Complexity, Conflict, and Uncertainty: Smartphone Use and the Efficacy to Learning on University Students in EFL Classrooms

Lilian Ya-hui Chang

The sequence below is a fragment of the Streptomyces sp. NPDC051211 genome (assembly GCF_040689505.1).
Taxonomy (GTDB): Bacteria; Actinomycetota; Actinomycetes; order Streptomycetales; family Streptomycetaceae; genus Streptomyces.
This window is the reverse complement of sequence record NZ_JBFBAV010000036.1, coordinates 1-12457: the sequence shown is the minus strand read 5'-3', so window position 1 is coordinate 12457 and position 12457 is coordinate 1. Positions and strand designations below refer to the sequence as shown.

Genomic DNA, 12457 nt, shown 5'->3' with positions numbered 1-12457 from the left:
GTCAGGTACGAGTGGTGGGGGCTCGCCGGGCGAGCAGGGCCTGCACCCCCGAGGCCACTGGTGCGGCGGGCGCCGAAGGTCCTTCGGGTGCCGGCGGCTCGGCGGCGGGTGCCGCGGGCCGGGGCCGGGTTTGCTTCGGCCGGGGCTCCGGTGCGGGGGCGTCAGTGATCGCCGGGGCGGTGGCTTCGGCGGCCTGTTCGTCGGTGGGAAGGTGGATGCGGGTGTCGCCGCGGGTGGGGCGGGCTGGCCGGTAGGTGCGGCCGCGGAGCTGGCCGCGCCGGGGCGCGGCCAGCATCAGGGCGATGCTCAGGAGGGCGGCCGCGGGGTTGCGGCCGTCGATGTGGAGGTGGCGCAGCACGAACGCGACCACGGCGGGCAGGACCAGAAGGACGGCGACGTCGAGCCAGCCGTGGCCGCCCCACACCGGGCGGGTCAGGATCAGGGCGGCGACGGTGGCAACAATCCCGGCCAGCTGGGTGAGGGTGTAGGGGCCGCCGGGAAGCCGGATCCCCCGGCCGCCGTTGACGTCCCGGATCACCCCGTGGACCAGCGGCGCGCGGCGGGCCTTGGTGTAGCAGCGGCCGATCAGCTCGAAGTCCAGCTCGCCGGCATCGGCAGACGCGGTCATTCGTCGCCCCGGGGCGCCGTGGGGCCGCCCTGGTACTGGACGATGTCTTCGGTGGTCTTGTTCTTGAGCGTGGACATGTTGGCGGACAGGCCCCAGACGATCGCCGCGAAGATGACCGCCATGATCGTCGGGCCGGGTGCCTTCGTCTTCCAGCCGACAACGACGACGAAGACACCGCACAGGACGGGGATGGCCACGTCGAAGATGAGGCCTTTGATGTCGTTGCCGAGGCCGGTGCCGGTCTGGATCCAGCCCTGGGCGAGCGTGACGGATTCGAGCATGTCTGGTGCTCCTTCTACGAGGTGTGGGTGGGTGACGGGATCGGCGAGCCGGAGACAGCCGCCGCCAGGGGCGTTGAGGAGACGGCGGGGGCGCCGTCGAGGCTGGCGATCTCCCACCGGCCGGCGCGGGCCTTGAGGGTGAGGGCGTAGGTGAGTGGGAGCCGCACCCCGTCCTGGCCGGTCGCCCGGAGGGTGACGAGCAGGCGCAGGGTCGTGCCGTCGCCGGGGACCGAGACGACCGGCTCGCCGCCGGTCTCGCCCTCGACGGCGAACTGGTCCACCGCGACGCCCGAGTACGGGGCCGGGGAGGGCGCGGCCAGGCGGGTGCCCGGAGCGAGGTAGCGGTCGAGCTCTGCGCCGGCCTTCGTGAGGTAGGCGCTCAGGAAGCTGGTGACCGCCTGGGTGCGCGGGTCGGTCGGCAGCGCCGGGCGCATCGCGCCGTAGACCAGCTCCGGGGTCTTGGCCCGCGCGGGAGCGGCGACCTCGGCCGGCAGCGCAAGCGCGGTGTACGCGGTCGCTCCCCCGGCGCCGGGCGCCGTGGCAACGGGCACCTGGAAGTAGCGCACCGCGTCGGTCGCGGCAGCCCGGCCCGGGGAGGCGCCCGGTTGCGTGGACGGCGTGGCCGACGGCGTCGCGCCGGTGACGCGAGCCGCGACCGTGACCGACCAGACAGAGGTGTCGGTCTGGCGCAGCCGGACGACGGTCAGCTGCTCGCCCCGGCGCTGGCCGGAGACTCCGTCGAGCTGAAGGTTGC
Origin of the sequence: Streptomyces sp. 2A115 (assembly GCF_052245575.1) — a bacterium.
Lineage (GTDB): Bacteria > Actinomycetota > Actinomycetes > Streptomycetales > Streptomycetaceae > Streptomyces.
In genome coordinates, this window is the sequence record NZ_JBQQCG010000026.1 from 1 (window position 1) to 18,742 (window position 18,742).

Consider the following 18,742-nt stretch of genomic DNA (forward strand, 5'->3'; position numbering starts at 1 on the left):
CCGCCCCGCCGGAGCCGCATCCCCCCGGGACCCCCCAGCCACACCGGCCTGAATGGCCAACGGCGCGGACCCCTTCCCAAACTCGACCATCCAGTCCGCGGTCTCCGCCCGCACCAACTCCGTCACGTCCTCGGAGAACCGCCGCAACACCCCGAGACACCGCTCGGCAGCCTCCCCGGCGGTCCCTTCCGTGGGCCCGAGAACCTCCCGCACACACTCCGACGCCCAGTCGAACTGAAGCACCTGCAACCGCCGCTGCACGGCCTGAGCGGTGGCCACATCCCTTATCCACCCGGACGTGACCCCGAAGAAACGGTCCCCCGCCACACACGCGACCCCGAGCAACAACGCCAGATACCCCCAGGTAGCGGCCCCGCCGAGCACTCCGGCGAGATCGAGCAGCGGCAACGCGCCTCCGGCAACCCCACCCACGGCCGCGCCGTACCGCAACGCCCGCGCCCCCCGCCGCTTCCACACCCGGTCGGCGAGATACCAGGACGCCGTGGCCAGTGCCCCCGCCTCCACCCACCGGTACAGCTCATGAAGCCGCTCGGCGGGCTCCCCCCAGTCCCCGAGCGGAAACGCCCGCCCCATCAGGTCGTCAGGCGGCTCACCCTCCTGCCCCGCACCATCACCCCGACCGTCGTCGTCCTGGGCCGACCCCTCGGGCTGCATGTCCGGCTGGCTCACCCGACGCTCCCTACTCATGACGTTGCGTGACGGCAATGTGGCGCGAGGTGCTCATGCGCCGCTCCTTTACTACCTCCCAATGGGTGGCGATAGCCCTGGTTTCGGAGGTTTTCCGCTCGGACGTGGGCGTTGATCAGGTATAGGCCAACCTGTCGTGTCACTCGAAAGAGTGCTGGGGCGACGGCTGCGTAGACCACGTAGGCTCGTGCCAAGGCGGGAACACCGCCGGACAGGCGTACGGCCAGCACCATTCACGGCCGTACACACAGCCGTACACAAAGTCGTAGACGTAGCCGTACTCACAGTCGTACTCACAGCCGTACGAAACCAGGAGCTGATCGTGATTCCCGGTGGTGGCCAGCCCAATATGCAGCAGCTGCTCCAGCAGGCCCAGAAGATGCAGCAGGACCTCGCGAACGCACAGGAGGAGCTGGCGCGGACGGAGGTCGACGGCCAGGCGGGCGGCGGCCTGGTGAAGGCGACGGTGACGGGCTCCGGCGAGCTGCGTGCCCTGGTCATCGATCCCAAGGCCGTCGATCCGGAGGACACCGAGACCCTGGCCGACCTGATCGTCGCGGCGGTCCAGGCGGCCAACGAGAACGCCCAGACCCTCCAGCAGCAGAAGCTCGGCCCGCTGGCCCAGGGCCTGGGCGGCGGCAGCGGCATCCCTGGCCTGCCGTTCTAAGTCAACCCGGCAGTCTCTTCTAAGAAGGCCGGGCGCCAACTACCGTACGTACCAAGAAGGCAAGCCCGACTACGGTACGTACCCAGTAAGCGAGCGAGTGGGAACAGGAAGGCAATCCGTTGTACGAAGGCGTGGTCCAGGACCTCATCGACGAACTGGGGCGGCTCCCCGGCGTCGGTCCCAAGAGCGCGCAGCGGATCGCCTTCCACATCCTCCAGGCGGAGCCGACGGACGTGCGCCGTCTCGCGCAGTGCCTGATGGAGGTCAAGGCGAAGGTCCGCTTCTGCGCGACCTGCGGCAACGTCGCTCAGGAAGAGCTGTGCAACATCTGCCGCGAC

The use of smartphones among university students is like a double-edged sword (Qi, 2019), on the positive side, it can boost academic performance; on the negative side usage (or the restriction of it) can detract from learning. The studies offered seem to create a dichotomy: smartphone use during class is either positive or negative. This paper, however, aims to reveal how students’ smartphone use in the classroom is an intricate, conflicting picture that has several layers of complexity creating a confusing picture for the instructor as to how, when, or why to use smartphones in the classroom. In order to explore Taiwanese university students’ potential conflicting viewpoints on the smartphone uses during class time, this study collects both quantitative and qualitative data for data analysis. All the questionnaire respondents used their smartphones during class time. The main reason they do so is due to learning purposes (e.g., check English words online, participate in class activities). However, it is interesting to note that the most frequent uses for the students are for personal reasons, e.g., check the time, check personal messages. Moreover, quantitative data shows that 2/3 of the participants in this study believed that it is all right to use their smartphone during the class, because being able to check information online aids their learning during the class. On the other hand, about 1/3 of the students believed that cellphone use is a distraction for them during the class. Semi-structured interviews also reveal that the interviewees expressed that they have mixed feelings about the appropriateness of the use of smartphones during class. Hopefully, these data can shed light on how teachers approach students’ smartphone uses policy in class.

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